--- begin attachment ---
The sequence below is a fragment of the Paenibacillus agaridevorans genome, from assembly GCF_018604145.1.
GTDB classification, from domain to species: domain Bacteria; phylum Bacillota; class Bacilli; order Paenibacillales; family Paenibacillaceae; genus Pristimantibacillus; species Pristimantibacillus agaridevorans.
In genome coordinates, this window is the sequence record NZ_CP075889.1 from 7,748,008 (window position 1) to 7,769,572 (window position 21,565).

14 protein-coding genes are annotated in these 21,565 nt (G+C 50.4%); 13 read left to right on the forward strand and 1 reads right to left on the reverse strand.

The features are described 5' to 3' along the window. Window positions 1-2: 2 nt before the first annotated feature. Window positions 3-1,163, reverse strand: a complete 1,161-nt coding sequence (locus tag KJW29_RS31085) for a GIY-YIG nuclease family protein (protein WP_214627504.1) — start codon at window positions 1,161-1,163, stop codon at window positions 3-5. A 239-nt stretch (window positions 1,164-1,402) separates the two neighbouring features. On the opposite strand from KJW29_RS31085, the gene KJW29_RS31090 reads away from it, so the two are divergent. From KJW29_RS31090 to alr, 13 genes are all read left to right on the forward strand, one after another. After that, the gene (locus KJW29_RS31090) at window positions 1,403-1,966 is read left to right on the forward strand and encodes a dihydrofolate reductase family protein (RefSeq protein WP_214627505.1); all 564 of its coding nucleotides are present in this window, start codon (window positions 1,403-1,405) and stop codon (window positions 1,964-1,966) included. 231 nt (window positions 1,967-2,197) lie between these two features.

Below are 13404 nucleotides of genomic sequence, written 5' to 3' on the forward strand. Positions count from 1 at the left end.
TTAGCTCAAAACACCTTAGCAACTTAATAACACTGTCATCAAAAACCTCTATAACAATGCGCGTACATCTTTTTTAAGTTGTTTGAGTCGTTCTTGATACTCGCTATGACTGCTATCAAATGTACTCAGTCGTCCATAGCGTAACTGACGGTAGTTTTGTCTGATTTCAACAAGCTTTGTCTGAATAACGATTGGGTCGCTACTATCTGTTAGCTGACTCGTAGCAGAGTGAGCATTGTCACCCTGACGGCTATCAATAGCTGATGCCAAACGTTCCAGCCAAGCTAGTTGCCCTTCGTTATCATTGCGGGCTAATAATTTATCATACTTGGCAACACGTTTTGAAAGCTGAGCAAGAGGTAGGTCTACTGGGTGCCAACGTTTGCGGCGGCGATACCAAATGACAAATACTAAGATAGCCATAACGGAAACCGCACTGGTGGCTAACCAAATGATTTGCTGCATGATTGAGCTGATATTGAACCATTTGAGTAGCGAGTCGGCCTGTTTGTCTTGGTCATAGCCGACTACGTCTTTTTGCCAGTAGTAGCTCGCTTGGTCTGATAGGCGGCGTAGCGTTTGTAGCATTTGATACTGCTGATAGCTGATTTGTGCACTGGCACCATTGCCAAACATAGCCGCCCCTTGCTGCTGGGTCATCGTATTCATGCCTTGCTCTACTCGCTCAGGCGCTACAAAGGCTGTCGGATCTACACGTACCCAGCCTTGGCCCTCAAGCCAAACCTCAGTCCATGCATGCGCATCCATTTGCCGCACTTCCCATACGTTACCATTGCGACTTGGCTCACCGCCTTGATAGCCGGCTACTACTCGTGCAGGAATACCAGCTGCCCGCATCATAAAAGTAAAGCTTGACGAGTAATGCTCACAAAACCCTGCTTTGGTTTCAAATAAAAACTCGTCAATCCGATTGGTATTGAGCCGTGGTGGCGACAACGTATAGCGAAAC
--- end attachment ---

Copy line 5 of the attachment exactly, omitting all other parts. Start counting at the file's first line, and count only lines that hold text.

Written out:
The features are described 5' to 3' along the window. Window positions 1-2: 2 nt before the first annotated feature. Window positions 3-1,163, reverse strand: a complete 1,161-nt coding sequence (locus tag KJW29_RS31085) for a GIY-YIG nuclease family protein (protein WP_214627504.1) — start codon at window positions 1,161-1,163, stop codon at window positions 3-5. A 239-nt stretch (window positions 1,164-1,402) separates the two neighbouring features. On the opposite strand from KJW29_RS31085, the gene KJW29_RS31090 reads away from it, so the two are divergent. From KJW29_RS31090 to alr, 13 genes are all read left to right on the forward strand, one after another. After that, the gene (locus KJW29_RS31090) at window positions 1,403-1,966 is read left to right on the forward strand and encodes a dihydrofolate reductase family protein (RefSeq protein WP_214627505.1); all 564 of its coding nucleotides are present in this window, start codon (window positions 1,403-1,405) and stop codon (window positions 1,964-1,966) included. 231 nt (window positions 1,967-2,197) lie between these two features.